Noto v. United States

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Noto v. United States
Seal of the United States Supreme Court.svg
Argued October 10, 1960
Decided June 5, 1961
Full case name Noto v. United States
Citations 367 U.S. 290 (more)
367 U.S. 290
The trial evidence was insufficient to prove that the Communist Party advocated violent overthrow of the government not as an abstract doctrine, but by the use of language reasonably and ordinarily calculated to incite persons to action, immediately or in the future.
Court membership
Case opinions
Plurality Harlan
Laws applied
Smith Act, McCarran Act

Noto v. United States, 367 U.S. 290 (1961), was a 1961 United States Supreme Court case that reversed the felony conviction of a lower-echelon official of the Communist Party USA (CPUSA).


John Francis Noto of Buffalo, New York, was the chairman of the CPUSA for upstate New York. According to officials of the Federal Bureau of Investigation, Noto "went underground" in 1951. A grand jury issued a secret indictment for his arrest in November 1954 and he was taken into custody on August 31, 1955[1] He was convicted of a felony in federal District Court in Rochester in 1956 under the membership clause of the Smith Act, which made membership in an organization that advocates the violent overthrow of the United States government a felony. He was sentenced to five years in prison. He challenged the constitutionality of that clause on appeal. The Court of Appeals affirmed his conviction on December 31, 1958, and with respect to the membership clause said: "Clearly this is not a prosecution of membership per se but of membership with knowledge and criminal intent."[2]


The Supreme Court case reversed Noto's conviction on June 5, 1961, in a unanimous decision, finding that the evidence presented at trial was not sufficient to demonstrate that the Party was advocating action to cause the forcible overthrow of the government.[3]

Justice Harlan wrote:[4]

The evidence was insufficient to prove that the Communist Party presently advocated forcible overthrow of the Government not as an abstract doctrine, but by the use of language reasonably and ordinarily calculated to incite persons to action, immediately or in the future.... In order to support a conviction under the membership clause of the Smith Act, there must be some substantial direct or circumstantial evidence of a call to violence now or in the future which is both sufficiently strong and sufficiently pervasive to lend color to the otherwise ambiguous theoretical material regarding Communist Party teaching and to justify the inference that such a call to violence may fairly be imputed to the Party as a whole, and not merely to some narrow segment of it.

Justices Black and Douglas wrote concurring opinions that argued that the Court should have gone further and ruled that the membership clause of the Smith Act was unconstitutional. Douglas wrote that "the utterances, attitudes, and associations in this case ... are, in my view, wholly protected by the First Amendment, and not subject to inquiry, examination, or prosecution by the Federal Government." Black characterized Harlan's review of the inadequacy of the trial testimony sarcastically:[4]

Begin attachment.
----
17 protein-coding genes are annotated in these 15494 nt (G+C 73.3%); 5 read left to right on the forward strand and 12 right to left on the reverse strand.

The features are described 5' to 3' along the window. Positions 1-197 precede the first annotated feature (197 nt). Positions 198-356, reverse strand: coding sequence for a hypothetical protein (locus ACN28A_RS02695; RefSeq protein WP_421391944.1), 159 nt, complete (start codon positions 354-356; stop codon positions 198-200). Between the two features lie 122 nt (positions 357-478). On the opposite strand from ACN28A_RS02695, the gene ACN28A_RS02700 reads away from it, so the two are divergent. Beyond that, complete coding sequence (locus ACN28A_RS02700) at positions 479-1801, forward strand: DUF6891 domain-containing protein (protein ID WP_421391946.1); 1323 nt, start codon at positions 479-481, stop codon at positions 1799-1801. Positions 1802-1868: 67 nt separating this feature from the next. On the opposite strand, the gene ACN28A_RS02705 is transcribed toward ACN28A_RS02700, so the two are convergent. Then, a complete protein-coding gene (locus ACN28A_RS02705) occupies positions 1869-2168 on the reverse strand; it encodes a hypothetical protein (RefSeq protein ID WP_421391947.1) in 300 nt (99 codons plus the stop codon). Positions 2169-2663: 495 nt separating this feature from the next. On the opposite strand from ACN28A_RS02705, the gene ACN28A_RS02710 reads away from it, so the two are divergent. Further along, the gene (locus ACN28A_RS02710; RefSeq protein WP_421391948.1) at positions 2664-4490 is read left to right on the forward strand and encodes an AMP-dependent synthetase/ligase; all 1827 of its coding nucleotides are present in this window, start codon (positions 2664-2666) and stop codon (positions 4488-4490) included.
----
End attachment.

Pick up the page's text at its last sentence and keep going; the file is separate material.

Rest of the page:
I cannot join an opinion which implies that the existence of liberty is dependent upon the efficiency of the Government's informers. I prefer to rest my concurrence in the judgment reversing petitioner's conviction on what I regard as the more solid ground that the First Amendment forbids the Government to abridge the rights of freedom of speech, press and assembly.

On the same day, the Court upheld a provision of the Internal Security Act of 1950 that required "Communist action" organizations to register with the government, which subjected their members to a variety of restrictions. Observers assessed the Court's sustaining the membership clause of the Smith Act in that light. Anthony Lewis wrote in the New York Times: "The court's opinions were carefully limited and did not give the government a blank check in applying the two statutes. Nevertheless, the decisions were substantial victories for the government—the most important legal victories it has had in the internal security field in many years."[5]

See also[edit]


  1. ^ New York Times: "Red Leader Seized Upstate," September 1, 1955, accessed June 19, 2012; New York Times: "Smith Act Case First in State," September 18, 1955, accessed June 19, 2012. Noto was 37 years old at the time of his trial. He was a native of Ridgeway, Pennsylvania. The government claimed that he had been active in the Party since 1934, was the CPUSA's chairman for Erie County (Buffalo), a leader of the Young Communist League in the 1940s, and on the Party's payroll from 1946 to 1950.
  2. ^ New York Times: "Red's Conviction Upheld by Court," January 1, 1959, accessed June 19, 2012
  3. ^ Milton Konvitz, "Noto v. United States", in The Oxford companion to the Supreme Court of the United States (Oxford University Press, 2005), 697
  4. ^ a b Justia: Noto v. United States (1961), accessed June 19, 2012
  5. ^ New York Times: Anthony Lewis, ""High Court Puts Curb on U.S. Reds in 2 Major Cases," June 6, 1961, accessed June 19, 2012. The others cases decided the same day were Communist Party of the United States v. Subversive Activities Control Board and Scales v. United States.

External links[edit]

Works related to Noto v. United States (367 U.S. 290) at Wikisource

  • Text of Noto v. United States, 367 U.S. 290 (1961) is available from:  Findlaw  Justia